Tracy McDonald’s 13-year-old son starts eighth grade this week. The thrill of a new school year has been tempered by the frightening reality that mother and son could face homelessness soon.

McDonald, 13 years sober, lives in an East Baltimore rowhouse and gets her rent paid for by a Baltimore City-based nonprofit. The organization, Dayspring Programs, Inc., provides housing support and social services to city residents and families recovering from substance abuse. McDonald has been receiving services from Dayspring since 2011 and credits it with keeping herself and her son, Zion, safely housed.

But McDonald learned earlier this summer that Dayspring, which contracts with city government to pay rent for dozens of program participants, went months without paying the bills. Now her landlord, Skyline Properties Management, is planning to evict McDonald in the hopes of cutting its losses.

“I agree that it’s owed, but I don’t owe,” McDonald said last week. “I can’t stop crying. I’ve lost 11 pounds in a month — stressing.”

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It’s not clear why Dayspring, which has existed since 1997, missed so many payment deadlines. The nonprofit receives funding from the U.S. Department of Housing and Urban Development that is supposed to flow from city government into their accounts and then to landlords and utility providers.

Representatives from the organization, including its executive director, did not respond to requests for comment from The Baltimore Banner until after this story published. They did not answer questions, but said in a lengthy, unsigned statement that they had not received any payment from the city from at least April until Aug. 25.

“Dayspring is a small nonprofit and is unable to front hundreds of thousands of dollars to cover the costs of this HUD/MOHS program,” the statement said. It faulted staffing problems in the homeless services office for some of the delays, and said while there have been problems with late payments in the past, this year has been particularly difficult.

According to a Baltimore City Sheriff’s Office evictions list obtained by The Banner, four other Dayspring program participants who are housed in Skyline Properties units have evictions scheduled for this week.

All five tenants have more than four judgements for missed rent payments entered against them in the last year — which, per city law, gives the landlord the authority to evict them even if they are able to clear the debt before the scheduled eviction date.

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This isn’t the first instance of city tenants in housing programs — many of them medically fragile, unable to work or living with disabilities — standing on the brink of eviction due to breakdowns outside of their control. More than two dozen city tenants who rely on nonprofit agencies to pay their rents have faced homelessness within the last 18 months as a result of city contractors’ failures to pay rent. Some of the organizations have blamed city officials for failing to pay them on time due to administrative backlogs and staffing shortfalls.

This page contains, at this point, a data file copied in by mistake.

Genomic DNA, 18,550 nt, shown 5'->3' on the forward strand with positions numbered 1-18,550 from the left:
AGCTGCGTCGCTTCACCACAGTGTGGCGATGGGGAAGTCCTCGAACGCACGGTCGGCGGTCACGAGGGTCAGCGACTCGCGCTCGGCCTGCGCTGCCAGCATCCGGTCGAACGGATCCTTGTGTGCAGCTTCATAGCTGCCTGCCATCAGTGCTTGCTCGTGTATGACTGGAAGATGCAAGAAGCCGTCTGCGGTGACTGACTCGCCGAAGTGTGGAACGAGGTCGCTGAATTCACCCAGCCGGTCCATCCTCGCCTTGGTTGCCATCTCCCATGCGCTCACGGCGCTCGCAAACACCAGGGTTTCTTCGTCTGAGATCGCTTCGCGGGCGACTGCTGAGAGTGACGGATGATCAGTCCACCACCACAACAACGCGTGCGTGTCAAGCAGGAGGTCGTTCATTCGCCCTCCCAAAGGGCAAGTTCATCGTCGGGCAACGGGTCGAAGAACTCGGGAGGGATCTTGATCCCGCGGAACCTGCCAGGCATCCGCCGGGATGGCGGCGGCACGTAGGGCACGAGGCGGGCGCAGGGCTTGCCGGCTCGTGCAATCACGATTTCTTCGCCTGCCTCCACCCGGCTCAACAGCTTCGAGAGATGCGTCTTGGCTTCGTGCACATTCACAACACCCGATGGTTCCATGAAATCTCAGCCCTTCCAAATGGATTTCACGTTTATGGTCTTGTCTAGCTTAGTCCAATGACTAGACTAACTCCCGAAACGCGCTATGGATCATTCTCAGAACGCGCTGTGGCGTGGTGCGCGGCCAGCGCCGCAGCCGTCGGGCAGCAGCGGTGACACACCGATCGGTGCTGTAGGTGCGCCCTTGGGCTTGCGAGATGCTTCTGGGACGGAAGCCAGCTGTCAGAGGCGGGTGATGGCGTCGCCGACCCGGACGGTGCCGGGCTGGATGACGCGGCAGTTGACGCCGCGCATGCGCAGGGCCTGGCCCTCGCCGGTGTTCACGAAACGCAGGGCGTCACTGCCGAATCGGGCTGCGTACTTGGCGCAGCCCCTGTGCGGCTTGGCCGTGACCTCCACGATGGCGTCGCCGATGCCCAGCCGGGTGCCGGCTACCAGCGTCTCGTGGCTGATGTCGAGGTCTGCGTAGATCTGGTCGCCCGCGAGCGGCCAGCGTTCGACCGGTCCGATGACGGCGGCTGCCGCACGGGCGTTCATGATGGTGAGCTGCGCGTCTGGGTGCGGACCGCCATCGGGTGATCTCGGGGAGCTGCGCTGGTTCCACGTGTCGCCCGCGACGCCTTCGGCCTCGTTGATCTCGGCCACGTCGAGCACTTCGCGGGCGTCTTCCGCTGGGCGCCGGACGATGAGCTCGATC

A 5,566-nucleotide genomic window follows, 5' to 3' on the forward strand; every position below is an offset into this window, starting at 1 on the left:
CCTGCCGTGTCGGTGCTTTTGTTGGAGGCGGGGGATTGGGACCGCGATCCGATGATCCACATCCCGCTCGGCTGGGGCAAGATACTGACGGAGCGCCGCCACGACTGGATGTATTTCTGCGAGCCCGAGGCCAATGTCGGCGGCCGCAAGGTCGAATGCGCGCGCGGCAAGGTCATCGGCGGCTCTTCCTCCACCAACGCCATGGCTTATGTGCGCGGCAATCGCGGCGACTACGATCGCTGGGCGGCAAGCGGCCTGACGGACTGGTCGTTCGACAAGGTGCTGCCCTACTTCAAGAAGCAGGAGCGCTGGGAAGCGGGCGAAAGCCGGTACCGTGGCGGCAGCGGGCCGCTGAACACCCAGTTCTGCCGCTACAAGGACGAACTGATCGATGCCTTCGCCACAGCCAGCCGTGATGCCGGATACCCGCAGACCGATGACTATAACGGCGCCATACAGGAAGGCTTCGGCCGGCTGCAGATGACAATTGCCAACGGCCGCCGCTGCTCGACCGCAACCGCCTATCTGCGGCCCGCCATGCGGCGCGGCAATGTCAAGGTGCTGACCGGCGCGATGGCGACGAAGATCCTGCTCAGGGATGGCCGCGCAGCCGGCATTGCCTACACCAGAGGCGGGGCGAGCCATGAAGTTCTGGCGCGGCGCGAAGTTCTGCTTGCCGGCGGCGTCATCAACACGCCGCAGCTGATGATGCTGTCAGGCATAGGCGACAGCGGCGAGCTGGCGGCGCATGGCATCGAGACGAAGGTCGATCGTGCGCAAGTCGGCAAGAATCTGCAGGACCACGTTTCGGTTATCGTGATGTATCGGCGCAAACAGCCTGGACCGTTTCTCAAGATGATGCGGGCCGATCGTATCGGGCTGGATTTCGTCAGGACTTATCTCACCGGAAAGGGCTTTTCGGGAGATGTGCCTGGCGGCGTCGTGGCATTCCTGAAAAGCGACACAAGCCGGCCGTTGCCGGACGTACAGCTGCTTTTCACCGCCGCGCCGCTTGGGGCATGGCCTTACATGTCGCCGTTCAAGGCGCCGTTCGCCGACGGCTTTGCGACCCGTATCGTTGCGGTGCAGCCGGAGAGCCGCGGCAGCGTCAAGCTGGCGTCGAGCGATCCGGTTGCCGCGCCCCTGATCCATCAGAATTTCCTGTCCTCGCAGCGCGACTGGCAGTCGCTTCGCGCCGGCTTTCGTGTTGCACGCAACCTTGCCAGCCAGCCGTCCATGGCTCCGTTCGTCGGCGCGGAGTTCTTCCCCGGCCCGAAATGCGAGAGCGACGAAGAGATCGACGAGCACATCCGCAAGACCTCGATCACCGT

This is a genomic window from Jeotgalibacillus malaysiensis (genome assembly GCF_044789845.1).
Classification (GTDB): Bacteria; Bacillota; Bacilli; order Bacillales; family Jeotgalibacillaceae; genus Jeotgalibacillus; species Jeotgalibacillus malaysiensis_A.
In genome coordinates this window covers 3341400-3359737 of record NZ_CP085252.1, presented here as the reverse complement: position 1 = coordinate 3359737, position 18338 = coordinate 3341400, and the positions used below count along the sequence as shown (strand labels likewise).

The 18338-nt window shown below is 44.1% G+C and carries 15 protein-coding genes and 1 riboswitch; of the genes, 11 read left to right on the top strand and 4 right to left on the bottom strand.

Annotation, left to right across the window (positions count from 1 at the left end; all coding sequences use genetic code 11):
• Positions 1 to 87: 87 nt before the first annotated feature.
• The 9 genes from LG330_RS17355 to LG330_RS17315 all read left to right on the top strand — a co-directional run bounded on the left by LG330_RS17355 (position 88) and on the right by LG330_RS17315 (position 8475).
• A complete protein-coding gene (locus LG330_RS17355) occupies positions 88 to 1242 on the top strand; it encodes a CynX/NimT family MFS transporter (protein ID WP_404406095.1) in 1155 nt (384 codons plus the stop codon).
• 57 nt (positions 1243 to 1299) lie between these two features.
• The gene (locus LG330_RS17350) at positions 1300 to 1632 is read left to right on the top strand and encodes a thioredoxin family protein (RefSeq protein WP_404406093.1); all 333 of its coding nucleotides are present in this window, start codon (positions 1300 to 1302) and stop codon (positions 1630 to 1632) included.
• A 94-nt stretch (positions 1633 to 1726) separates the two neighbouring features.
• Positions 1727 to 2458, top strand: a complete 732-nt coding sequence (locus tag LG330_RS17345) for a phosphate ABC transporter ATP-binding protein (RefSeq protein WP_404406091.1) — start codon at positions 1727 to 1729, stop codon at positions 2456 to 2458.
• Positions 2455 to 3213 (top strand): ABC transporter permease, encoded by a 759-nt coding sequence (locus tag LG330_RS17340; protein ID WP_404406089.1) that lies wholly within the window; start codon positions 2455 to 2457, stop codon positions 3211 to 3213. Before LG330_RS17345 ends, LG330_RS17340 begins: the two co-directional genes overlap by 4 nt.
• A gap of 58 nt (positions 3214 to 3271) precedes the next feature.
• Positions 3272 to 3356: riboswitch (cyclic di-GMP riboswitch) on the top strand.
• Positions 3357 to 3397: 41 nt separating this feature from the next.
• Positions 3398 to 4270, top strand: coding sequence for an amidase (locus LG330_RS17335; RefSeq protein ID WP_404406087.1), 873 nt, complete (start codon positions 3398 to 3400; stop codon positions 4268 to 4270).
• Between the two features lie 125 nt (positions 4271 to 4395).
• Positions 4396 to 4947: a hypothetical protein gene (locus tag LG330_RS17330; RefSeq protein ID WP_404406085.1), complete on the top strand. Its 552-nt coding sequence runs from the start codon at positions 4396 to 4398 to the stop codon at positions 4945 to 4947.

Problems with the city paying its partner organizations have been well documented, with one 2022 report by the Abell Foundation finding that one of 115 housing grants reviewed were approved before work was scheduled to begin. Typically, small organizations dipped into their own coffers, the report found, and the problems have led to “fewer and more strained partnerships” with the city overall.

But not every failure-to-pay rent case can be blamed solely on city government.

More than 20 tenants who received housing subsidies and social services from AIDS Interfaith Residential Services, another city contractor that provided services in both the city and Baltimore County, faced eviction last year when their rents stopped being paid. Complaints about the nonprofit began piling up in early 2022, and the head of the nonprofit has not explained where funds meant for rent and utility payments have gone.

HUD’s Office of Inspector General received a referral about the nonprofit last year, and city and county officials terminated their contracts with it. The nonprofit supported about 800 people throughout the region, and HUD has since taken over the decrepit federally-subsidized multifamily units owned by AIDS Interfaith Residential Services’ subsidiaries, according to tenants there.

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Initially, in interviews with The Banner, AIDS Interfaith Residential Services President and CEO Anthony Butler blamed his problems on city government’s failures to pay him on time. But he could not explain other problems he had with managing the nonprofit, including defaulting on a nearly $1 million loan from the Harbor Bank of Maryland or his failures to deliver in the Baltimore County contracts. He has not responded to multiple requests for subsequent comment.